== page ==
The ReDD Workshop: Supporting People in Regaining Control Over Digital Device Use [current]
Self-control struggles play a key role in many negative effects of digital device use on well-being, such as problematic use of social media. Students, in particular, often struggle to get the benefits of digital connectivity without comprising their ability to be immersed in academic work or experience negative effects on their well-being. Together with the University of Oxford’s Counselling Service, I attempt to address this challenge via the ’Reducing Digital Distraction’ (ReDD) workshop. In these workshops, students reflect on their struggles and goals around digital device use, and experiment with concrete tools and strategies.My main collaborator for this project is Maureen Freed, Deputy Head of Counselling at the University of Oxford, in addition to Petr Slovák, Kai Lukoff, Max van Kleek, and Sir Nigel Shadbolt.
The ReDD Workshop: A Template for Supporting People in Regaining Control Over Digital Device Use
Ulrik Lyngs, Maureen Freed, Kai Lukoff, Petr Slovak, Max Van Kleek
Ulysses in Cyberspace: Examining the Effectiveness of Digital Self-Control Strategies [current]
Laptops and smartphones let us do anything, anywhere. Yet, when everything is always available, many users get distracted by their devices and struggle with self-control. On app stores, an entire niche has emerged for ‘anti-distraction tools’ which claim to help people self-regulate by blocking distractions, tracking device use, or gamifying intended use. Which design features actually help users self-regulate their use of digital devices, and can theories of cognitive control from the behavioural neurosciences help us?This is the focus of my PhD research, where my collaborators include Sir Nigel Shadbolt (my primary supervisor), Reuben Binns, Max van Kleek, Jun Zhao, Michael Inzlicht, Kai Lukoff, Petr Slovák, Helena Webb, Marina Jirotka, and Ryan McKay.
‘I Just Want to Hack Myself to Not Get Distracted’: Evaluating Design Interventions for Self-Control on Facebook
Ulrik Lyngs, Kai Lukoff, Petr Slovak, William Seymour, Helena Webb, Marina Jirotka, Jun Zhao, Max Van Kleek, Nigel Shadbolt
Self-Control in Cyberspace: Applying Dual Systems Theory to a Review of Digital Self-Control Tools
Ulrik Lyngs, Kai Lukoff, Petr Slovak, Reuben Binns, Adam Slack, Michael Inzlicht, Max Van Kleek, Nigel Shadbolt
Putting Self-Control at the Centre of Digital Wellbeing
So, Tell Me What Users Want, What They Really, Really Want!
Ulrik Lyngs, Reuben Binns, Max Van Kleek, Nigel Shadbolt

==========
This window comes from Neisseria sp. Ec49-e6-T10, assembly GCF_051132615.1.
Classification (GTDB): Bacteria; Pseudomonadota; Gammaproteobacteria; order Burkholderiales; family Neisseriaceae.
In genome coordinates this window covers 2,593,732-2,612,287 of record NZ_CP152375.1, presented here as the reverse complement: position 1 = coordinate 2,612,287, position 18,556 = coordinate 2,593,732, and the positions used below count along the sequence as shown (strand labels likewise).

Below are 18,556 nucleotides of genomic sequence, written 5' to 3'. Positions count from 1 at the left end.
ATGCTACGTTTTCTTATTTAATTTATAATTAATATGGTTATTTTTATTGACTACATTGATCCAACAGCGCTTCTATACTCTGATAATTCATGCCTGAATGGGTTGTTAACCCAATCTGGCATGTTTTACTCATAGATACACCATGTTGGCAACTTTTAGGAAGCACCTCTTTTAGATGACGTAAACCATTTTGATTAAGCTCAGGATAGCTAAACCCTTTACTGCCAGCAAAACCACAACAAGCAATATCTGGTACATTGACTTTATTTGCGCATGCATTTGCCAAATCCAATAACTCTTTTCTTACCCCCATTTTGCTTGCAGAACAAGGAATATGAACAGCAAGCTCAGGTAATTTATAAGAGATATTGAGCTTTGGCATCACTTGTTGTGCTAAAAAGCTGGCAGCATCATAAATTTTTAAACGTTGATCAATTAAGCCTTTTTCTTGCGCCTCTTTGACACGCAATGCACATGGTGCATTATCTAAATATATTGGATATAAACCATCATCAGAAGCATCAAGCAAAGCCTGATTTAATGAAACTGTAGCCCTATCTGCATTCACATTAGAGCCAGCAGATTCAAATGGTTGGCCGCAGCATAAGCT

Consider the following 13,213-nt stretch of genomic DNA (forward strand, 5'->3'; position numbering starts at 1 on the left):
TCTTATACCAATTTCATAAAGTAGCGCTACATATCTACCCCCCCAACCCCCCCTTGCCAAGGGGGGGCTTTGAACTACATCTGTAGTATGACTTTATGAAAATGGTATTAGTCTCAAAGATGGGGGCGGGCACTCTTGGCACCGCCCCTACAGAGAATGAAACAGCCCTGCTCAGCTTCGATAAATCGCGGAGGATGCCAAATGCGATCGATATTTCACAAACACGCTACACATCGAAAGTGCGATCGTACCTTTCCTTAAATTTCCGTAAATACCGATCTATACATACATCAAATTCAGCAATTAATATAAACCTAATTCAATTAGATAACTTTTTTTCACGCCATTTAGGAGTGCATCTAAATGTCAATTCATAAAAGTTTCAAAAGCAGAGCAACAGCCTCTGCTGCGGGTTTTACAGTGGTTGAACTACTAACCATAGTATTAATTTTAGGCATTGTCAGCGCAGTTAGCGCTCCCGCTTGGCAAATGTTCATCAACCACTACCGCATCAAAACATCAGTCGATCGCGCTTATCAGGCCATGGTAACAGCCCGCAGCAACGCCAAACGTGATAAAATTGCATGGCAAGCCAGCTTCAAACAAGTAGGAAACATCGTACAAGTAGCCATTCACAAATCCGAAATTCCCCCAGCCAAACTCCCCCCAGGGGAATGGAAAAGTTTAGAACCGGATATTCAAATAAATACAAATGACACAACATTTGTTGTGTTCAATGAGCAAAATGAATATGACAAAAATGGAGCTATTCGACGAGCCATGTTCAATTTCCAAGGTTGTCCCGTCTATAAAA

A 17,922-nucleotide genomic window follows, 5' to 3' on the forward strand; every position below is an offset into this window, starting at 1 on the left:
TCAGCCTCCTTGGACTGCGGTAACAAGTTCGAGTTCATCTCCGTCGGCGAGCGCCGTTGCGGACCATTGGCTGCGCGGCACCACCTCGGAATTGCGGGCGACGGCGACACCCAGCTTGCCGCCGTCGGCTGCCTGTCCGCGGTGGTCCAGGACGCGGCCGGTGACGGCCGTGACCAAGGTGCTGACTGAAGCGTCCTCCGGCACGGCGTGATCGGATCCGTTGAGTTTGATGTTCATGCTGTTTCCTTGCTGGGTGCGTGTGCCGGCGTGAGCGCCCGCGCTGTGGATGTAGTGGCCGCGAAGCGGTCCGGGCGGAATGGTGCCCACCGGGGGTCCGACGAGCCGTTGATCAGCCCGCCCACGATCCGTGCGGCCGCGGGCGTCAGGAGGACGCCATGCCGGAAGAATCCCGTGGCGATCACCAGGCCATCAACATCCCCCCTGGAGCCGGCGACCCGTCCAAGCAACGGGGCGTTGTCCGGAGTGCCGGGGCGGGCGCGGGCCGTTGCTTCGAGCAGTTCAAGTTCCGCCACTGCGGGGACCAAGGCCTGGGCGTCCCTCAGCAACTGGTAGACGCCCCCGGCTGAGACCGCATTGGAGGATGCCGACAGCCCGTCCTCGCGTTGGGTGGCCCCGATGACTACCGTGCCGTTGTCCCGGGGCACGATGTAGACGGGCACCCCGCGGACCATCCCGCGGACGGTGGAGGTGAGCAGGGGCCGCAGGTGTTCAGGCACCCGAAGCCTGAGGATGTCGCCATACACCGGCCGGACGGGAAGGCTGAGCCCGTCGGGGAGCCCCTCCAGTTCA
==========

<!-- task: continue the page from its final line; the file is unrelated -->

CHI’18 EA (alt.chi)
A Cognitive Design Space for Supporting Self-Regulation of ICT Use
‘It’s More Fun With My Phone’: A Replication Study of Cell Phone Presence and Task Performance
Ulrik Lyngs, Ryan McKay
Curiosity, ICTs, and Attention Management
Religion: A Cultural Tool for Self-Regulation [past]‘Self-control’ is the capacity to override our own inner states or responses. For example, we exercise self-control when we suppress a desire to eat junk food, or resist an urge to check Facebook when we should be writing a paper. As ’nudge’ theorists and advertisers have long known, however, our behavior and capacity for self-control is greatly influenced by our environment. One ancient cultural tool to guide people’s behavior and self-control is religion. Moral norms of virtues and vices, rituals where people affirm their beliefs and reflect on their behavior, social structures such as gender segregation that reduces exposure to ‘temptations’ - all of these can be seen as culturally evolved tools for scaffolding self-regulation. My MA dissertation in the Study of Religion and Psychology from Aarhus University explored current evidence on, and models of, the relationship between religion and self-control, and was supervised by Uffe Schjødt.
What I Hate, That Do I: Religion as a Cultural Tool for Cognitive Control
Hearing in Colour: How Expectations Influence Visual Perception [past]Research in the US has found that people see faces as darker if they categorise them as African American than if they categorise them as White American, even if the objective skin tone is exactly identical. In other words, learned associations with a racial category can distort actual perception. In Brazil, however, anthropologists have long argued that race categories are very different from the US. In collaboration with Emma Cohen, Daniel Levin, Wall Hattori, and Martha Newson, I carried out a series of experimental studies in Natal, Brazil, to see whether the brightness distortion effect from race categories found in the US would replicate. In addition, we investigated whether racial associations coupled with speech accent could similarly influence perceived skin tone.
Hearing in Colour: How Expectations Distort Perception of Skin Tone
Ulrik Lyngs, Emma Cohen, Wall Hattori, Martha Newson, Dan Levin